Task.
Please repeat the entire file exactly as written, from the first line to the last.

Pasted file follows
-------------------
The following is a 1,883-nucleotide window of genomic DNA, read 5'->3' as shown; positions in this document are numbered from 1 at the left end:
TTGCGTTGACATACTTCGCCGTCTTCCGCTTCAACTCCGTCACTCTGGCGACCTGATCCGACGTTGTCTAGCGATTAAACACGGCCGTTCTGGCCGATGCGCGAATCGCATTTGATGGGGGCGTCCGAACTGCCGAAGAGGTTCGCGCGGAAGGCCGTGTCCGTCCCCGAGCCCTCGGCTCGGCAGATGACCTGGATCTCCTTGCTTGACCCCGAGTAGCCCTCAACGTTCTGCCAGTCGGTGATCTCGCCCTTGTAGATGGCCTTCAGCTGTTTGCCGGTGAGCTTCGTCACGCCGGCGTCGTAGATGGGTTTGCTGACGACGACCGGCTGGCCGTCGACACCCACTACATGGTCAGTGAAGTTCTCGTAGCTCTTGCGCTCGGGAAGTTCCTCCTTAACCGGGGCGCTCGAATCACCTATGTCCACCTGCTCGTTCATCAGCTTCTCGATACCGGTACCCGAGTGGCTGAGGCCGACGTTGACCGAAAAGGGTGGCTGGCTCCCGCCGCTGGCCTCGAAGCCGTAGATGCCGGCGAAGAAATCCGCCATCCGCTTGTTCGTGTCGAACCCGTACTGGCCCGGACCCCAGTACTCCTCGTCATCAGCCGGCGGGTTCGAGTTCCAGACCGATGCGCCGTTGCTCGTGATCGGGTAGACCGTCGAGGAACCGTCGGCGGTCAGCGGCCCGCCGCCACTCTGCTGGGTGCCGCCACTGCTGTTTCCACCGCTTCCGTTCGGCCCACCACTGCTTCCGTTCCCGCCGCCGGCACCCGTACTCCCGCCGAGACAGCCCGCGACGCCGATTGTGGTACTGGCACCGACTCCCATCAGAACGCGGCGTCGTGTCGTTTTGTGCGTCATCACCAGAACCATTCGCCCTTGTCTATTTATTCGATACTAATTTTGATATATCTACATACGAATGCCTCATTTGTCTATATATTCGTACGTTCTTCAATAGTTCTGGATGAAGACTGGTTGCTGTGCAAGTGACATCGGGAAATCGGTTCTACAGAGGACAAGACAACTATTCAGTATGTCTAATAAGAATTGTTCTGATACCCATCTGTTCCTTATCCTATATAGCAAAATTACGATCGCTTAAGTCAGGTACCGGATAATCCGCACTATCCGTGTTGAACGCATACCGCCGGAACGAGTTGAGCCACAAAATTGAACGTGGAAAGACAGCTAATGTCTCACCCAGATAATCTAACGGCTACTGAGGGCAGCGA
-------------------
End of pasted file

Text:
The following is a 1,883-nucleotide window of genomic DNA, read 5'->3' as shown; positions in this document are numbered from 1 at the left end:
TTGCGTTGACATACTTCGCCGTCTTCCGCTTCAACTCCGTCACTCTGGCGACCTGATCCGACGTTGTCTAGCGATTAAACACGGCCGTTCTGGCCGATGCGCGAATCGCATTTGATGGGGGCGTCCGAACTGCCGAAGAGGTTCGCGCGGAAGGCCGTGTCCGTCCCCGAGCCCTCGGCTCGGCAGATGACCTGGATCTCCTTGCTTGACCCCGAGTAGCCCTCAACGTTCTGCCAGTCGGTGATCTCGCCCTTGTAGATGGCCTTCAGCTGTTTGCCGGTGAGCTTCGTCACGCCGGCGTCGTAGATGGGTTTGCTGACGACGACCGGCTGGCCGTCGACACCCACTACATGGTCAGTGAAGTTCTCGTAGCTCTTGCGCTCGGGAAGTTCCTCCTTAACCGGGGCGCTCGAATCACCTATGTCCACCTGCTCGTTCATCAGCTTCTCGATACCGGTACCCGAGTGGCTGAGGCCGACGTTGACCGAAAAGGGTGGCTGGCTCCCGCCGCTGGCCTCGAAGCCGTAGATGCCGGCGAAGAAATCCGCCATCCGCTTGTTCGTGTCGAACCCGTACTGGCCCGGACCCCAGTACTCCTCGTCATCAGCCGGCGGGTTCGAGTTCCAGACCGATGCGCCGTTGCTCGTGATCGGGTAGACCGTCGAGGAACCGTCGGCGGTCAGCGGCCCGCCGCCACTCTGCTGGGTGCCGCCACTGCTGTTTCCACCGCTTCCGTTCGGCCCACCACTGCTTCCGTTCCCGCCGCCGGCACCCGTACTCCCGCCGAGACAGCCCGCGACGCCGATTGTGGTACTGGCACCGACTCCCATCAGAACGCGGCGTCGTGTCGTTTTGTGCGTCATCACCAGAACCATTCGCCCTTGTCTATTTATTCGATACTAATTTTGATATATCTACATACGAATGCCTCATTTGTCTATATATTCGTACGTTCTTCAATAGTTCTGGATGAAGACTGGTTGCTGTGCAAGTGACATCGGGAAATCGGTTCTACAGAGGACAAGACAACTATTCAGTATGTCTAATAAGAATTGTTCTGATACCCATCTGTTCCTTATCCTATATAGCAAAATTACGATCGCTTAAGTCAGGTACCGGATAATCCGCACTATCCGTGTTGAACGCATACCGCCGGAACGAGTTGAGCCACAAAATTGAACGTGGAAAGACAGCTAATGTCTCACCCAGATAATCTAACGGCTACTGAGGGCAGCGA